I was pleased to hear that they received permission from Cushing’s estate, at least.
In a rather unexpected twist of fate, I find myself in agreement with a Huffington Post editorial for a change. It should not be in the hands of later generations to resurrect the image of a deceased actor or actress. It is unfair to the dead, and ultimately another blurring of our own acceptance of and coming to grips with mortality in general. This editorial also rings the same bells, though neither editorial propositions a very compelling rationale for their position.
Here’s my theological rationale: something in us reacts against the idea of using the dead for these purposes because part of us resonates with the idea that they aren’t really dead and gone. Oh, they’re not here with us, for certain. But that doesn’t mean they don’t exist. Therefore it’s more than just a memory we do offense to – we do offense to their reality.
If we truly die, if there is nothing beyond death, then that’s it and like an expired copyright others are free to cannibalize us and our works to the extent that the law allows or prohibits. We can try to ensure that our families are compensated in some fashion, but that’s more of a formality than anything, and certainly one prone to eventual revocation should circumstances make that convenient. There are no moral obligations to consider, because nothing like morality or appropriateness or ethics exist beyond our conceptualization – or reconceptualization – of them.
But if we aren’t truly dead and gone, absorbed back into atomic nothingness; if there is a corpus of ethical and moral standards that we have been entrusted with as stewards, not creators, then our misgivings have a root. It’s not just the economics we balk at, not just the potential for misappropriation, but the possibility of actual offense. Not against an idea or a memory but against a person – a person who may be dead but who continues to exist in a meaningful sense – every bit as meaningful as when they were alive.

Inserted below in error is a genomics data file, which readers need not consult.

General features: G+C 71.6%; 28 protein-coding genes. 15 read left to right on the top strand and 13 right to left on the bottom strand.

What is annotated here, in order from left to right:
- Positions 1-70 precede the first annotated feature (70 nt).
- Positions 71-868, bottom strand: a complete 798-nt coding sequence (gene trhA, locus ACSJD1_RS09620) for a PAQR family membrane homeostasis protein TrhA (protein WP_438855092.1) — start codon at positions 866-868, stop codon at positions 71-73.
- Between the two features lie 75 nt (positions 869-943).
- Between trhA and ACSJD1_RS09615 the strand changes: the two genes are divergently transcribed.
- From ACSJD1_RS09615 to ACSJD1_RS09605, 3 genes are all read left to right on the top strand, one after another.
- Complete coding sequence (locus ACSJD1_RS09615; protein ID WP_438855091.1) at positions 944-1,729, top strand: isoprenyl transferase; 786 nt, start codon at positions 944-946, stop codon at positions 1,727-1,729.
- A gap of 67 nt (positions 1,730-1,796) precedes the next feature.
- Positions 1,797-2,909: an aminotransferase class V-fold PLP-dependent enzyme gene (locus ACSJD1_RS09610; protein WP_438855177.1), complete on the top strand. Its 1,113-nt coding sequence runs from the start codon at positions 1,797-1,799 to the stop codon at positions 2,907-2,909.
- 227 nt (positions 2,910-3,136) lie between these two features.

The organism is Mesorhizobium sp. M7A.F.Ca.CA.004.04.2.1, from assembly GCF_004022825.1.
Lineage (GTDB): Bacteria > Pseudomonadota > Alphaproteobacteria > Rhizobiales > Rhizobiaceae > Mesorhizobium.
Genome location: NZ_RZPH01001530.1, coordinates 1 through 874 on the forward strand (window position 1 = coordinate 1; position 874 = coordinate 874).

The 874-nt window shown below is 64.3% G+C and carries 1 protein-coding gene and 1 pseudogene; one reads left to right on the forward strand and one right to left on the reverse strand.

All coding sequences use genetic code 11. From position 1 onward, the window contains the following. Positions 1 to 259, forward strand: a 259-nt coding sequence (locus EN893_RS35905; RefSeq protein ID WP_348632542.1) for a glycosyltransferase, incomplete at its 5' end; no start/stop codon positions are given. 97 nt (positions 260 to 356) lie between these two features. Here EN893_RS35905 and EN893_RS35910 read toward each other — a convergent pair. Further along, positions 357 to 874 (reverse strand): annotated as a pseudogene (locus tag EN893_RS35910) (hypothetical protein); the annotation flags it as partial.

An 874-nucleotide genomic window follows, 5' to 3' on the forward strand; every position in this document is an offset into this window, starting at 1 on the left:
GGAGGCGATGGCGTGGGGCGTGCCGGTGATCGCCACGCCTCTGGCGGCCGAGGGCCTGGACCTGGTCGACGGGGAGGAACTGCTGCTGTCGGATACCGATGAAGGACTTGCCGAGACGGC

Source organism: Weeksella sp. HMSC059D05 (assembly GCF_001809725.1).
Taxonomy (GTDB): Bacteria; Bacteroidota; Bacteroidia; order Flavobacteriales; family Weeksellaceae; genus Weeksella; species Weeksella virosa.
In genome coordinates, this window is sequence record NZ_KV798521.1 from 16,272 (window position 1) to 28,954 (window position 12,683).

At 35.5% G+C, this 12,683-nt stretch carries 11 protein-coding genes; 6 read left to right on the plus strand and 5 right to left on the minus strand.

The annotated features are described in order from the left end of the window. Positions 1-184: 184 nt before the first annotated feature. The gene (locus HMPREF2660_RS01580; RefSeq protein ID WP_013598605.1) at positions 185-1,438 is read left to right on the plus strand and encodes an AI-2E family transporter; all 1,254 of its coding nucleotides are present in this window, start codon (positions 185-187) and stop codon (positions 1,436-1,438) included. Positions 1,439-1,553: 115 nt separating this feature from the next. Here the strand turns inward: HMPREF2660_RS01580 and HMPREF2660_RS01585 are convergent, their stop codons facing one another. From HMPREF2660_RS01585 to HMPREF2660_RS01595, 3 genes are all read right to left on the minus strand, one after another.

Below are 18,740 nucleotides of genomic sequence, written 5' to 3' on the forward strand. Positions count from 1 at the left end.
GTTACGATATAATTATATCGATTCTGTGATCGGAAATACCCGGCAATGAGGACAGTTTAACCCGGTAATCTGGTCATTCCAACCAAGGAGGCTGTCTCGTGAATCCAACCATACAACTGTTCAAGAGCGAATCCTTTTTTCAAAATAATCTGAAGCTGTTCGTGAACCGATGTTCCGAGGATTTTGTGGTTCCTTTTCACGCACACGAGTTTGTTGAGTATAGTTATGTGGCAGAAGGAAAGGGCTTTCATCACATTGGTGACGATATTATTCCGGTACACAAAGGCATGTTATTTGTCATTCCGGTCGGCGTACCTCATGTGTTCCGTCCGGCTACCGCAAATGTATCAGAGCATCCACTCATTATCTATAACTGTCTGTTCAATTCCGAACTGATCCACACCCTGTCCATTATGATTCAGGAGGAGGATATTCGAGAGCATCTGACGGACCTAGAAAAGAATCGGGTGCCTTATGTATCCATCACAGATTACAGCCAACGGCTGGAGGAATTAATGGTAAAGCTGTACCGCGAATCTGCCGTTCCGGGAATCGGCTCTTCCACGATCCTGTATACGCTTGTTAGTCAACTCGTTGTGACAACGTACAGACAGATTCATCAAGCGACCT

If we remember that our theology isn’t separated somehow from the rest of the issues we try to make sense of, these other issues begin to make more sense. It isn’t a matter of respect for the living or the dead, but rather for a person, who might be living or might be dead, but exists just as definitely either way. What’s more, Christian theology indicates that we don’t simply continue to exist, we continue to exist in relationship. What we look forward to is a time to come when we are together again, more together than ever before. Our actions to one another continue to have meaning and weight. And while I have no doubt that if we do take advantage of somebody after they are dead, and we meet together again in glory there will be forgiveness for that, it still dictates how we treat that person up until that reunion. Not as an asset to be exploited but as a creation of God the Father, redeemed by God the Son, and – God-willing – brought to faith by God the Holy Spirit.
Odds are that at some point in your work life, you’ll leave your place of employment. Fired. Quit. Retire. Whatever the reason, the uniform issue is that you need to take steps to preserve for yourself and then eliminate from your work device(s) data that is personal in nature. This article gives some good tips on what to do and how to do it, and also provides the standard caveats – don’t take data that doesn’t belong to you, and ensure that you don’t delete anything that company policy requires you to save.
One of my favorite and most influential authors, Ray Bradbury, died just over four years ago on June 5, 2012. His books were pivotal in how I came to think about science and about fiction and about the two of those elements together. He never let the setting or the science eclipse the human, and he used the speculative to comment on the here and now.
They’re honoring him in his home town with a statue, which is a nice thing to do. I think it does capture a great deal of his whimsical spirit and energy. But I also think that he shouldn’t be dismissed too quickly as a bubble-gum writer. As gladly as I devoured his delicate touch in the worlds of fiction and science, he was also a stunningly astute observer of human nature as well as prognosticator of the human condition both externally and internally.